Issue(s): Whether allegations that members of a business association agreed to adhere to the association's rules and possess governance rights in the association, without more, are sufficient to plead the element of conspiracy in violation of Section 1 of the Sherman Act, 15 U.S.C. § 1, as the Court of Appeals held below, or are insufficient, as the Third, Fourth, and Ninth Circuits have held.

15-1111

Issue(s): (1) Whether, by limiting suit to “aggrieved person[s],” Congress required that a Fair Housing Act plaintiff plead more than just Article III injury-in-fact; and (2) whether proximate cause requires more than just the possibility that a defendant could have foreseen that the remote plaintiff might ultimately lose money through some theoretical chain of contingencies.

15-1112

Issue(s): (1) Whether the term “aggrieved” in the Fair Housing Act imposes a zone-of-interests requirement more stringent than the injury-in-fact requirement of Article III; and (2) whether the City is an “aggrieved person” under the Fair Housing Act.

15-1262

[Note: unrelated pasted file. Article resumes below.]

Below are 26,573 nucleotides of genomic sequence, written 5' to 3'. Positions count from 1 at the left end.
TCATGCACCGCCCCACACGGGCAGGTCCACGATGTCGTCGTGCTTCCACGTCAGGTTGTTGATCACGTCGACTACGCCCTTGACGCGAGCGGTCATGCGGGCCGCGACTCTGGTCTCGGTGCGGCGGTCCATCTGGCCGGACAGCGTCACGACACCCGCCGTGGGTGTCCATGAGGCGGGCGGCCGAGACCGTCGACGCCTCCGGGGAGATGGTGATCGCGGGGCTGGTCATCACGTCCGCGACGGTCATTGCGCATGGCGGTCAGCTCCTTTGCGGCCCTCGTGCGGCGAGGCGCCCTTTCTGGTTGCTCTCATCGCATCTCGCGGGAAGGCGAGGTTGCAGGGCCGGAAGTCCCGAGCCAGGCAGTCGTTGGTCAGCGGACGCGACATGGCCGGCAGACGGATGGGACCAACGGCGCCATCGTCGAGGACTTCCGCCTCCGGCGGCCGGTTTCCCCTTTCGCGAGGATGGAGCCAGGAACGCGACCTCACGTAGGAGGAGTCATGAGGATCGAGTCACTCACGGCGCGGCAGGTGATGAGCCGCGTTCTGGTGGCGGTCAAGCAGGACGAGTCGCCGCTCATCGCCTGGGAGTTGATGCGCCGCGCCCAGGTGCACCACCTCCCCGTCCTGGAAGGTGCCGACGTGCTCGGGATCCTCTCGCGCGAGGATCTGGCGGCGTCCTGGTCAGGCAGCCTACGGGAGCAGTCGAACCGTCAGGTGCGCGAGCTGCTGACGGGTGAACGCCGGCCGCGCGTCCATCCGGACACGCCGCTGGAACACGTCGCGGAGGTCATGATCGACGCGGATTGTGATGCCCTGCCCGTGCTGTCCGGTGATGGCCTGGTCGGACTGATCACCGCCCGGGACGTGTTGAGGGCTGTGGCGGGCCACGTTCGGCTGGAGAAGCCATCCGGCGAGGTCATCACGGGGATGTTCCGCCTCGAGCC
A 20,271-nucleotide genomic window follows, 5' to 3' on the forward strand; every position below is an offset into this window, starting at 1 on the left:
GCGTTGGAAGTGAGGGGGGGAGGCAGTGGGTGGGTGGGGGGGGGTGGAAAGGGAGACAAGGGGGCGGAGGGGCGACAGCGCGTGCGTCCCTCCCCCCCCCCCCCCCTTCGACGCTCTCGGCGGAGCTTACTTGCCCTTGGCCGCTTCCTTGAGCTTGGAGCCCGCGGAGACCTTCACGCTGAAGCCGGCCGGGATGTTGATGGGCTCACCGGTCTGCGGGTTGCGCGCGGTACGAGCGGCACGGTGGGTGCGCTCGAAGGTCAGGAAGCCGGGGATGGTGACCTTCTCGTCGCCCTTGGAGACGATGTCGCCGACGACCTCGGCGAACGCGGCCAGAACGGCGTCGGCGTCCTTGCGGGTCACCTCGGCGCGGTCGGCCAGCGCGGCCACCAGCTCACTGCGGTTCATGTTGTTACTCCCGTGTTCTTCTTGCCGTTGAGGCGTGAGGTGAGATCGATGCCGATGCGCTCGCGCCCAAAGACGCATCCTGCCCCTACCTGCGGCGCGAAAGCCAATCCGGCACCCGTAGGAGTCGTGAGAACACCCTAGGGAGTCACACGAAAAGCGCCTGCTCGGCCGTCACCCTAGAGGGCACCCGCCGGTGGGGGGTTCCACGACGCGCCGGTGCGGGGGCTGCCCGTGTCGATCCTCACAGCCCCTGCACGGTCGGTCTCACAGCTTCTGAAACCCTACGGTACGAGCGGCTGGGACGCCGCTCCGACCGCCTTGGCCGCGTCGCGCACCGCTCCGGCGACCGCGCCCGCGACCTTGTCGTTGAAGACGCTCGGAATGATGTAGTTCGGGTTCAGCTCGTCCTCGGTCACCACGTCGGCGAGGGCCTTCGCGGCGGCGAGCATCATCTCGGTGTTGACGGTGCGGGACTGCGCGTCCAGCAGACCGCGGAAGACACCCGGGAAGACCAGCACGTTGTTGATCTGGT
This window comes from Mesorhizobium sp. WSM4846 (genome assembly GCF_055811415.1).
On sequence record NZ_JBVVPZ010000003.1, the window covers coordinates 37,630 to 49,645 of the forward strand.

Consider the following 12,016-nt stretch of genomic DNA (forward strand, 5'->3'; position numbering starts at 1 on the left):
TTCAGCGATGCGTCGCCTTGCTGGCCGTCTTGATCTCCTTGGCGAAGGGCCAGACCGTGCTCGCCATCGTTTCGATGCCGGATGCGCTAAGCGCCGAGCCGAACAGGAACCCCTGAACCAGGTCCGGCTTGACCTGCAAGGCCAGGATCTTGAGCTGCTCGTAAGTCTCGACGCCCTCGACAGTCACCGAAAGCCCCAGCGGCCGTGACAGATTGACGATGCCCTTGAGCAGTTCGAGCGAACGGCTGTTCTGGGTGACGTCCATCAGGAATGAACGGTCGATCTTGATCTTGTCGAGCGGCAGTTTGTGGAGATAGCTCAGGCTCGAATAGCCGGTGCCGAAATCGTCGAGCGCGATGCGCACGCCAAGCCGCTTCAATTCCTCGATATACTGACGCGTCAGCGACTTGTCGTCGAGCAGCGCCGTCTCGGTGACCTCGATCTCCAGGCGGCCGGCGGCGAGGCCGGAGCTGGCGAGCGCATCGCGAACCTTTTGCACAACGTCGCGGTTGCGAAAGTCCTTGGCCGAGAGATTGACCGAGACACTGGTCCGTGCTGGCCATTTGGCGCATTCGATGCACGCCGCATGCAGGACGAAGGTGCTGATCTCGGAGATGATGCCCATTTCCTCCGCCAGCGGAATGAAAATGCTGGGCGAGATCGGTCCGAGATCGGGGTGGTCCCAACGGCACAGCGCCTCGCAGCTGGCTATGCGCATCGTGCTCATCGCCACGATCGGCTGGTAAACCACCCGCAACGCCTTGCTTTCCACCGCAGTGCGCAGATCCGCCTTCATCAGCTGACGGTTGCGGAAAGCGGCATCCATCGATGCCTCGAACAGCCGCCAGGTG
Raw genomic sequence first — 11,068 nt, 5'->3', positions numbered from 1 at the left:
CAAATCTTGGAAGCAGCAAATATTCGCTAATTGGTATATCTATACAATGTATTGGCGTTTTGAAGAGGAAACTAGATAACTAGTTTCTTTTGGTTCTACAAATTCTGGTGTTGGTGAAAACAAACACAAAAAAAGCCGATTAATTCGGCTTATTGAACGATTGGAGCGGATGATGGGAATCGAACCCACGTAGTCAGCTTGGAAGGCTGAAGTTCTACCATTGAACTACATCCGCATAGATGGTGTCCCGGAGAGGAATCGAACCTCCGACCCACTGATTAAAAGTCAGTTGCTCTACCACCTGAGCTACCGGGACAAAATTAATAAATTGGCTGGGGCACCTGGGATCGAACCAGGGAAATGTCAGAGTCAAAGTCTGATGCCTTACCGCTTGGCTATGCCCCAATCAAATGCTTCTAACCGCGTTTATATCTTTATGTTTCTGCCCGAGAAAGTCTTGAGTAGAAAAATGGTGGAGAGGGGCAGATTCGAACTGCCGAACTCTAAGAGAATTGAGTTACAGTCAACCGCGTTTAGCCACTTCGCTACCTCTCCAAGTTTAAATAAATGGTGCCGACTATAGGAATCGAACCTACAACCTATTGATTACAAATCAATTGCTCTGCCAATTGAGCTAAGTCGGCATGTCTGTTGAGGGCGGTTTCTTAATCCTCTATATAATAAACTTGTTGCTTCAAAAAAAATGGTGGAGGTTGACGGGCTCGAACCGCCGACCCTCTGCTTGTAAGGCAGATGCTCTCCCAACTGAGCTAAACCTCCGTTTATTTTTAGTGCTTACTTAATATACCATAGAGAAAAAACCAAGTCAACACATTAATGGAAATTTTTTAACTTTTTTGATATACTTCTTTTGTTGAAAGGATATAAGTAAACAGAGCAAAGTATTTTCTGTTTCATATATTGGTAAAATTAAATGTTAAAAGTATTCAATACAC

Issue(s): (1) Whether the court below erred in presuming racial predominance from North Carolina's reasonable reliance on this Court's holding in Bartlett v. Strickland that a district created to ensure that African Americans have an equal opportunity to elect their preferred candidate of choice complies with the Voting Rights Act (VRA) if it contains a numerical majority of African Americans; (2) whether the court below erred in applying a standard of review that required the State to demonstrate its construction of North Carolina Congressional District 1 was “actually necessary” under the VRA instead of simply showing it had “good reasons” to believe the district, as created, was needed to foreclose future vote dilution claims; (3) whether the court below erred in relieving plaintiffs of their burden to prove “race rather than politics” predominated with proof of an alternative plan that achieves the legislature's political goals, is comparably consistent with traditional redistricting principles, and brings about greater racial balance than the challenged districts; (4) whether, regardless of any other error, the three-judge court's finding of racial gerrymandering violations was based on clearly erroneous fact-finding; (5) whether the court below erred in failing to dismiss plaintiffs' claims as being barred by claim preclusion or issue preclusion; and (6) whether, in the interests of judicial comity and federalism, the Court should order full briefing and oral argument to resolve the split between the court below and the North Carolina Supreme Court which reached the opposite result in a case raising identical claims.